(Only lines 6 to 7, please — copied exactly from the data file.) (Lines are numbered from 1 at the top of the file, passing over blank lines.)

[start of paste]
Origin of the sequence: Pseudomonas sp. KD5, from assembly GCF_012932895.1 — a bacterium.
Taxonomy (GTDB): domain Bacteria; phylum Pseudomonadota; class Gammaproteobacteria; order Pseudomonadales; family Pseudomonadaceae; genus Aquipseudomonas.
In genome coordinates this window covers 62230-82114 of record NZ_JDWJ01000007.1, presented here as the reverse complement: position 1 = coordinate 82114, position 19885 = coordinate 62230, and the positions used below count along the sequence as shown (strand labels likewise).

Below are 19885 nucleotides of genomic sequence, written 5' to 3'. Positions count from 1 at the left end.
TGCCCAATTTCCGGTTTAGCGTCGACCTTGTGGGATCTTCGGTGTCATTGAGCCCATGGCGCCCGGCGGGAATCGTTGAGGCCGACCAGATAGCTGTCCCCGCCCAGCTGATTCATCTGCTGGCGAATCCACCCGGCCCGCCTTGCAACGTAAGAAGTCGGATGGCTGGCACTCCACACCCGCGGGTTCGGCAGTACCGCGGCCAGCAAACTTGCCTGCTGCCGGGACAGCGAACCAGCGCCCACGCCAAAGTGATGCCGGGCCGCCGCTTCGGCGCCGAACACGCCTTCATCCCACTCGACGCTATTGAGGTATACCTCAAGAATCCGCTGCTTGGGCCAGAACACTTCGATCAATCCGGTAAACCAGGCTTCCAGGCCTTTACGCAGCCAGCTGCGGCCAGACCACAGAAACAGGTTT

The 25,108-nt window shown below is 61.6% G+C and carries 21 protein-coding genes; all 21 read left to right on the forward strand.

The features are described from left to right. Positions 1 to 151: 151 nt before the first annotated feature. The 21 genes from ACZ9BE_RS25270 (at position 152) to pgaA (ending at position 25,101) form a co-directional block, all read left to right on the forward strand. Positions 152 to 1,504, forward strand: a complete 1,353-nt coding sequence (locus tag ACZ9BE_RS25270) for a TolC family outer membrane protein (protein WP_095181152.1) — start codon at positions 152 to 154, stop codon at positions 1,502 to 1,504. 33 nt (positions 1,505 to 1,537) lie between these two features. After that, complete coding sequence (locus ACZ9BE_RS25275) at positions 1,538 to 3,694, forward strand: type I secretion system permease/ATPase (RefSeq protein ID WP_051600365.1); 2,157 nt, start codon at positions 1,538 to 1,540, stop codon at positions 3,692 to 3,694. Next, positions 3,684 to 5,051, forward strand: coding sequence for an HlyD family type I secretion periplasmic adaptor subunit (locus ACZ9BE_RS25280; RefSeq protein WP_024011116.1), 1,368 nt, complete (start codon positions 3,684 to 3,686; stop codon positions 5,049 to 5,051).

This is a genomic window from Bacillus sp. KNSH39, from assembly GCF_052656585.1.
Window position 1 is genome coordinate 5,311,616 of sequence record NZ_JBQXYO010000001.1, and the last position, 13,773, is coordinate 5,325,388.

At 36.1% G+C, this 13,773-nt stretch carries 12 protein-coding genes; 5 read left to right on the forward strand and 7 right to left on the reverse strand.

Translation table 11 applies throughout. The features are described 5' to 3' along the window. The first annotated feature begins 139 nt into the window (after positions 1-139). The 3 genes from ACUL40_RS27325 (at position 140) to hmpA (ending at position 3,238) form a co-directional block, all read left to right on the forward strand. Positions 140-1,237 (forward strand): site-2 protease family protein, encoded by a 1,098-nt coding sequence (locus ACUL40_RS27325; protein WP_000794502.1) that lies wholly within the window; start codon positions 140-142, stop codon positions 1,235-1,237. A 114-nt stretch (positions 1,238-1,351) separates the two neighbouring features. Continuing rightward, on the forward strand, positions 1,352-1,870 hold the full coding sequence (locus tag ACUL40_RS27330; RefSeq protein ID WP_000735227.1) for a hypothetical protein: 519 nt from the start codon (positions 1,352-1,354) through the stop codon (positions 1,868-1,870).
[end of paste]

The 25,108-nt window shown below is 61.6% G+C and carries 21 protein-coding genes; all 21 read left to right on the forward strand.

The features are described from left to right. Positions 1 to 151: 151 nt before the first annotated feature. The 21 genes from ACZ9BE_RS25270 (at position 152) to pgaA (ending at position 25,101) form a co-directional block, all read left to right on the forward strand. Positions 152 to 1,504, forward strand: a complete 1,353-nt coding sequence (locus tag ACZ9BE_RS25270) for a TolC family outer membrane protein (protein WP_095181152.1) — start codon at positions 152 to 154, stop codon at positions 1,502 to 1,504. 33 nt (positions 1,505 to 1,537) lie between these two features. After that, complete coding sequence (locus ACZ9BE_RS25275) at positions 1,538 to 3,694, forward strand: type I secretion system permease/ATPase (RefSeq protein ID WP_051600365.1); 2,157 nt, start codon at positions 1,538 to 1,540, stop codon at positions 3,692 to 3,694. Next, positions 3,684 to 5,051, forward strand: coding sequence for an HlyD family type I secretion periplasmic adaptor subunit (locus ACZ9BE_RS25280; RefSeq protein WP_024011116.1), 1,368 nt, complete (start codon positions 3,684 to 3,686; stop codon positions 5,049 to 5,051).